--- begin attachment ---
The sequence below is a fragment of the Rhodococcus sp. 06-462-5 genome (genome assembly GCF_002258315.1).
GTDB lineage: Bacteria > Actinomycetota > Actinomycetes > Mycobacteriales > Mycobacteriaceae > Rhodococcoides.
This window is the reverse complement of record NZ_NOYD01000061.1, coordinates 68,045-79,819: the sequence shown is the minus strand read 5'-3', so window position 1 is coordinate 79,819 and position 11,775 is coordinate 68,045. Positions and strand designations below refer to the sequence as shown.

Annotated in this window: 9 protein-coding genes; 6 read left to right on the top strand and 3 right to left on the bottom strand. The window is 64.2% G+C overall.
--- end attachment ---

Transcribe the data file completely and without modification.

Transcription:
The sequence below is a fragment of the Rhodococcus sp. 06-462-5 genome (genome assembly GCF_002258315.1).
GTDB lineage: Bacteria > Actinomycetota > Actinomycetes > Mycobacteriales > Mycobacteriaceae > Rhodococcoides.
This window is the reverse complement of record NZ_NOYD01000061.1, coordinates 68,045-79,819: the sequence shown is the minus strand read 5'-3', so window position 1 is coordinate 79,819 and position 11,775 is coordinate 68,045. Positions and strand designations below refer to the sequence as shown.

Annotated in this window: 9 protein-coding genes; 6 read left to right on the top strand and 3 right to left on the bottom strand. The window is 64.2% G+C overall.